Ta

Sime
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PostSubject: Re: Just when you thought I couldn't think of another daft question.....   Sat Nov 18, 2017 11:23 pm

"A lot of Zulus (judging from photos from the time), seem to suffer from a (millet) beer belly and some were quite old (in their 40's). I am not convinced that the individual Zulu was any faster than the individual redcoat, in similar circumstances (imagine them in Nike trainers & PT shorts)"

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SRB1965

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PostSubject: Re: Just when you thought I couldn't think of another daft question.....   Sat Nov 18, 2017 11:53 pm

Hi John,

Thanks for the link.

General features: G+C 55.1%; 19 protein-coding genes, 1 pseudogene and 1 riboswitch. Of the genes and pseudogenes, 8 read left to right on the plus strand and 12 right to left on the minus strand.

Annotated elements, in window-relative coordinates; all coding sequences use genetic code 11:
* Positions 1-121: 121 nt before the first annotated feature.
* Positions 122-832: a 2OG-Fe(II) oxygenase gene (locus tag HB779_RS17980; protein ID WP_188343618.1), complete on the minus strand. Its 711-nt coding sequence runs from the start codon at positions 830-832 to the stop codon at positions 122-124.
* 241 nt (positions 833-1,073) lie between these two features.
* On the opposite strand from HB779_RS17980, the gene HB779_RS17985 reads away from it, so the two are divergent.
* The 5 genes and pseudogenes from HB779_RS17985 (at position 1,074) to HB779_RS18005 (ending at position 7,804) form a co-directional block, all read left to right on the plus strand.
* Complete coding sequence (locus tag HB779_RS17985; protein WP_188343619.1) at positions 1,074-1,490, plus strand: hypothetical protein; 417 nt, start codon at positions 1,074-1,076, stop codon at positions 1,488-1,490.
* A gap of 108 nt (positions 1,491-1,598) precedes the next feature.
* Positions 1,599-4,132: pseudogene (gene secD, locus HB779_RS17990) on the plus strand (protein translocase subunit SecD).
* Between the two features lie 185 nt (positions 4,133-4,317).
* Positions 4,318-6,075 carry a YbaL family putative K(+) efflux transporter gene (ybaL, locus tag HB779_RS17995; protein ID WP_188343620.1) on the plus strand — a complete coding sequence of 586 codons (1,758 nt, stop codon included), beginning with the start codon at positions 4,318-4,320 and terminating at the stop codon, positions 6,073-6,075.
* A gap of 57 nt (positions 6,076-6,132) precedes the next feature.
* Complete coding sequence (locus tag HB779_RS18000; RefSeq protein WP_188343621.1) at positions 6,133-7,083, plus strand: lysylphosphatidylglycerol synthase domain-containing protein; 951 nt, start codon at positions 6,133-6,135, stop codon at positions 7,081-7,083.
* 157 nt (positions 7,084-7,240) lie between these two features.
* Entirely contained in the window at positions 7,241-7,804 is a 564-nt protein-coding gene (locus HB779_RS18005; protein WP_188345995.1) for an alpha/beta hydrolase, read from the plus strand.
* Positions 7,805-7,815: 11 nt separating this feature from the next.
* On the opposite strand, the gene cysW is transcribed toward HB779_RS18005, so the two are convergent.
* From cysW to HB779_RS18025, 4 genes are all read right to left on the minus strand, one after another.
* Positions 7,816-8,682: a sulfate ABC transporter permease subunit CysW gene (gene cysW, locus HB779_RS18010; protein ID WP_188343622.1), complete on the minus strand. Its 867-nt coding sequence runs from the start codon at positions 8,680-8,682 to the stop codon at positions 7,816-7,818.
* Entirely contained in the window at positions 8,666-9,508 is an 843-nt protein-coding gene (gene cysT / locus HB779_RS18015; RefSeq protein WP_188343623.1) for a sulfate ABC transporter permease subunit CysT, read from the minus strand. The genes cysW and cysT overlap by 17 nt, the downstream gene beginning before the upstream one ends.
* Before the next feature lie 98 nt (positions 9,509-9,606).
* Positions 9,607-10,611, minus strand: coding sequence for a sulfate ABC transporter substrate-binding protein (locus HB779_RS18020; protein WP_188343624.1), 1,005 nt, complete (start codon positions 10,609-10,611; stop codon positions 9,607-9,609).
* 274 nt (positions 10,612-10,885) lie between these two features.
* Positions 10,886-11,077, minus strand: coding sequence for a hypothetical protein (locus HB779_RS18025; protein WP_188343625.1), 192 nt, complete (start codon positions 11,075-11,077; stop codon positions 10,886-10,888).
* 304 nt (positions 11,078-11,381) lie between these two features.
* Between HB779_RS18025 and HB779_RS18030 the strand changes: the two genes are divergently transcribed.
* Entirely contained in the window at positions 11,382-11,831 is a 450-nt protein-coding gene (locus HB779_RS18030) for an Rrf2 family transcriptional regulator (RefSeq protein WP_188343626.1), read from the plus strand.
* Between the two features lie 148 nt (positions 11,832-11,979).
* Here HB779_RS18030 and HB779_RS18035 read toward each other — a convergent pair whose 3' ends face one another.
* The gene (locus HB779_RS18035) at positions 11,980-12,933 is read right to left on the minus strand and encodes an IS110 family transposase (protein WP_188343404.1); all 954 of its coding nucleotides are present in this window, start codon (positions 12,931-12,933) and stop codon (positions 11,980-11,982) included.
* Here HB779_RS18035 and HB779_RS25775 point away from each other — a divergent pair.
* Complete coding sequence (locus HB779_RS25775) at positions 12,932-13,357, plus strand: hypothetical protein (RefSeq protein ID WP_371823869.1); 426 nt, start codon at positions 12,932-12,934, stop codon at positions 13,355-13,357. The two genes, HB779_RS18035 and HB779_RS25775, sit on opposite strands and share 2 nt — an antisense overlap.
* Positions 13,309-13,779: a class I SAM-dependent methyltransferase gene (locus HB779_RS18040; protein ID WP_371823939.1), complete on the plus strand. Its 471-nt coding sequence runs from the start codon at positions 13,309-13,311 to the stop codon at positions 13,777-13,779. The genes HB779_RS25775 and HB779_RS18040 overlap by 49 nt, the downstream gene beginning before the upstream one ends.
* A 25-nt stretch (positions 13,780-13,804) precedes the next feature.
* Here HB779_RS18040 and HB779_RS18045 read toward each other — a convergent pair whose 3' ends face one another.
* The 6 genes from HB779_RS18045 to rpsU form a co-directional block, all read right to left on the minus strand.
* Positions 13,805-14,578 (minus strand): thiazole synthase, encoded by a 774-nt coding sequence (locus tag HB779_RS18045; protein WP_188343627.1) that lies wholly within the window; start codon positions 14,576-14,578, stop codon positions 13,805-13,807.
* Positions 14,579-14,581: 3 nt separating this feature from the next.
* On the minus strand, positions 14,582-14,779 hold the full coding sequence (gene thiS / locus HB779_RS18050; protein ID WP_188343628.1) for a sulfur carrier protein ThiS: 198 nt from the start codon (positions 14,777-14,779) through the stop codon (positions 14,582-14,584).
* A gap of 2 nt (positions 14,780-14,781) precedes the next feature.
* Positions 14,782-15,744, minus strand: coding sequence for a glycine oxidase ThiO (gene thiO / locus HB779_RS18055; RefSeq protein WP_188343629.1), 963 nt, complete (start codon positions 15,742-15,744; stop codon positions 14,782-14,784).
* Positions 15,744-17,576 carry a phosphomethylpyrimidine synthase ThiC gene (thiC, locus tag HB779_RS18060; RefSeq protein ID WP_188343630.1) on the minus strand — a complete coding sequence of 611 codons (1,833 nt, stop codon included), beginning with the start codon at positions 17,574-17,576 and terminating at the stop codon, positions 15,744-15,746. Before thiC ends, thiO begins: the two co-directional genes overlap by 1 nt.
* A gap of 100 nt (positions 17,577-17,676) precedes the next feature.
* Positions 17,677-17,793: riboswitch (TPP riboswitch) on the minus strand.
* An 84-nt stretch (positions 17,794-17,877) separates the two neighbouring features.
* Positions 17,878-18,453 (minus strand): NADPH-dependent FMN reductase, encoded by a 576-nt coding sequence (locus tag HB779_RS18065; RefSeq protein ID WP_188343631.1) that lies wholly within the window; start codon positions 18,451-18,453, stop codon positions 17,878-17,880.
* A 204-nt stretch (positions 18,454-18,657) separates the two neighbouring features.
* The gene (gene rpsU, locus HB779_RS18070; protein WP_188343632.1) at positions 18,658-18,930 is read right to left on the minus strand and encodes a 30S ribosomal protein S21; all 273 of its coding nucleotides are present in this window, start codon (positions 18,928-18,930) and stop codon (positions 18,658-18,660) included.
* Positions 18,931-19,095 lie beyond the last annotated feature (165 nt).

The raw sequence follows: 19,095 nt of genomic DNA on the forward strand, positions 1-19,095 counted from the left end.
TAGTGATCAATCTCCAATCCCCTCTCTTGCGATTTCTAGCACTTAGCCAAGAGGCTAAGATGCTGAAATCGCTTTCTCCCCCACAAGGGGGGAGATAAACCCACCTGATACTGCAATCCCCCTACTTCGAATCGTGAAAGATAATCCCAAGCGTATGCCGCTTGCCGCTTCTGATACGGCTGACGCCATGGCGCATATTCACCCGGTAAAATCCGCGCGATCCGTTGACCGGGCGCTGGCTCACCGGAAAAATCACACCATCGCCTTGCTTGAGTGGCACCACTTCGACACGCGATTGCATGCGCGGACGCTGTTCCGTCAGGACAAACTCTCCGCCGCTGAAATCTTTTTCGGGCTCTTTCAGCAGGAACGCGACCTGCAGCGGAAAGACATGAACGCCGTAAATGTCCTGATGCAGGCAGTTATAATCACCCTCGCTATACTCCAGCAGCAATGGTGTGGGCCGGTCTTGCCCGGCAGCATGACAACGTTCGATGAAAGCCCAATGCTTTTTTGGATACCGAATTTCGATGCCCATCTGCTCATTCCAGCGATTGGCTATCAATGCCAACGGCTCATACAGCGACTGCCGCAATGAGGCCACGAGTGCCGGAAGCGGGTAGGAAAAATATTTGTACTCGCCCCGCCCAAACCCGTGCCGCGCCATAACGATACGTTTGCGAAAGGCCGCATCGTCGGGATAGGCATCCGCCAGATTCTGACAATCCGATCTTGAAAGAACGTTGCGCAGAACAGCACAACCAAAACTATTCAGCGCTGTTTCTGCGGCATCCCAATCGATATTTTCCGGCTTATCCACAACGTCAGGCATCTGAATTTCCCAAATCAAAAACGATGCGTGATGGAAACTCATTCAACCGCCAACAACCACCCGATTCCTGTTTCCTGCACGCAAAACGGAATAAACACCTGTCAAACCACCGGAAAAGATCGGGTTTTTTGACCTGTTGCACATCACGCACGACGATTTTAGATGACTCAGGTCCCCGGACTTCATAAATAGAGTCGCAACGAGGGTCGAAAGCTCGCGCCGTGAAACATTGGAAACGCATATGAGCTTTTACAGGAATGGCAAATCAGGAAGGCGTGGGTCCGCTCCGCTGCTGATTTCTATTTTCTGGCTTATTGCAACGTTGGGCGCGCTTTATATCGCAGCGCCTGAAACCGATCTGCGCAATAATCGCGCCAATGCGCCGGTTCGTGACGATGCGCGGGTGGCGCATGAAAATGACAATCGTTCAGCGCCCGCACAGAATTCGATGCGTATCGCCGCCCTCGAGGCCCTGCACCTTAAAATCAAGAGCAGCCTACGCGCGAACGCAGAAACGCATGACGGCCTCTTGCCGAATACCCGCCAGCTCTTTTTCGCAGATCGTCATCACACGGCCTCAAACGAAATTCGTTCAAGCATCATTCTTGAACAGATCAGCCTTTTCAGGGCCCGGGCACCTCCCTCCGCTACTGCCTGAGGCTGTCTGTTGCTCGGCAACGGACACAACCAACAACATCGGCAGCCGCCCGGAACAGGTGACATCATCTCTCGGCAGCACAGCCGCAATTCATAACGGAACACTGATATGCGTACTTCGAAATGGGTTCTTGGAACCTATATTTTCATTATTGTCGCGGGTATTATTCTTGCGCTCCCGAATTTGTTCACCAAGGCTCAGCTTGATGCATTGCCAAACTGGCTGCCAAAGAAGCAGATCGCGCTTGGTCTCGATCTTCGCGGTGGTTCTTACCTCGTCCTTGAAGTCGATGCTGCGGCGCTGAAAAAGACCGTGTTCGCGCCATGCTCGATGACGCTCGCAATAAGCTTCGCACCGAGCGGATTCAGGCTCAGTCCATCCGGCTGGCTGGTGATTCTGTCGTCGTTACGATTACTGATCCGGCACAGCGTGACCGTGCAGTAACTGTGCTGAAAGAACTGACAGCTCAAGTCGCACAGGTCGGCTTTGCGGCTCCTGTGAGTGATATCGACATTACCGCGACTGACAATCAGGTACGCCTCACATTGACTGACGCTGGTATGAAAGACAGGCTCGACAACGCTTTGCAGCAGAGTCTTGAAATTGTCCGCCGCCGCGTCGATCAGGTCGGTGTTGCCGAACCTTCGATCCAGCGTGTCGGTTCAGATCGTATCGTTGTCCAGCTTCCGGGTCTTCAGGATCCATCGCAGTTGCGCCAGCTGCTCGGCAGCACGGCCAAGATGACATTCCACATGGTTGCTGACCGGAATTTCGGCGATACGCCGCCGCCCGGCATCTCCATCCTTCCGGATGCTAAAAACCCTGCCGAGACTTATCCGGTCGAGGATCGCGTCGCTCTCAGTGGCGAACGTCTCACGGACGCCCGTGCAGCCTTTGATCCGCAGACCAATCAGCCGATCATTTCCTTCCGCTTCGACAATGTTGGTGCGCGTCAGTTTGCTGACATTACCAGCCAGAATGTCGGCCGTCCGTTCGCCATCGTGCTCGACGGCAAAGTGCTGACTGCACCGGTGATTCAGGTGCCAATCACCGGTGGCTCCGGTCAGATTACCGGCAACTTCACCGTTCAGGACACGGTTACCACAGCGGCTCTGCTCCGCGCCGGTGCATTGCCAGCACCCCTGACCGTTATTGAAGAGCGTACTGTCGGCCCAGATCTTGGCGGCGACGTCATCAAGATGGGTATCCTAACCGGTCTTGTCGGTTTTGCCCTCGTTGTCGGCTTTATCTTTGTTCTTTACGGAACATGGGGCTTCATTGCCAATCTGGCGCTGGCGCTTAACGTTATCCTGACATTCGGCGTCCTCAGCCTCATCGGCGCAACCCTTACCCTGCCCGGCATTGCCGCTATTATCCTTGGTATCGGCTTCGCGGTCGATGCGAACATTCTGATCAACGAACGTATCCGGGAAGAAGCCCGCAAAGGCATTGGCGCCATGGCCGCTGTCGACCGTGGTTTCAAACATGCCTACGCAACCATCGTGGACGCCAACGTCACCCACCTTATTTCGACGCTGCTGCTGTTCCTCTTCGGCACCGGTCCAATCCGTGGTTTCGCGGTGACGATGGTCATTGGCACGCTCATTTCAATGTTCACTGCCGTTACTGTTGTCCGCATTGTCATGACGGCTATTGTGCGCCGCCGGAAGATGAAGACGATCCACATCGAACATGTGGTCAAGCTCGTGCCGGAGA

I saw the programme quite a few years ago. It looks very dark....must be the eclipse....

One common theme, through the books I have read, is how the Zulus suffered from hunger on their marches, having no real supplies (apart from what they can forage), would this have affected their mobility.

Cheers

Simon


Last edited by SRB1965 on Sun Nov 19, 2017 6:32 pm; edited 1 time in total
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PostSubject: Re: Just when you thought I couldn't think of another daft question.....   Sun Nov 19, 2017 12:15 am

While on the medical theme, I was fascinated to see a bit of kit on display at the RAMC museum at Keogh Barracks last week. It consisted of a metal rod about 18 inches long and hinged at the midway point. At the business end was a small loop of metal turned back on itself to form a hook. Its was used to hook out coins from the gullet of soldiers who had swallowed them to feign illness. I suspect another good reason to stay fit was the prospect of the treatment in store should you fall into the hands of the MO!

Steve
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PostSubject: Re: Just when you thought I couldn't think of another daft question.....   Sun Nov 19, 2017 12:28 am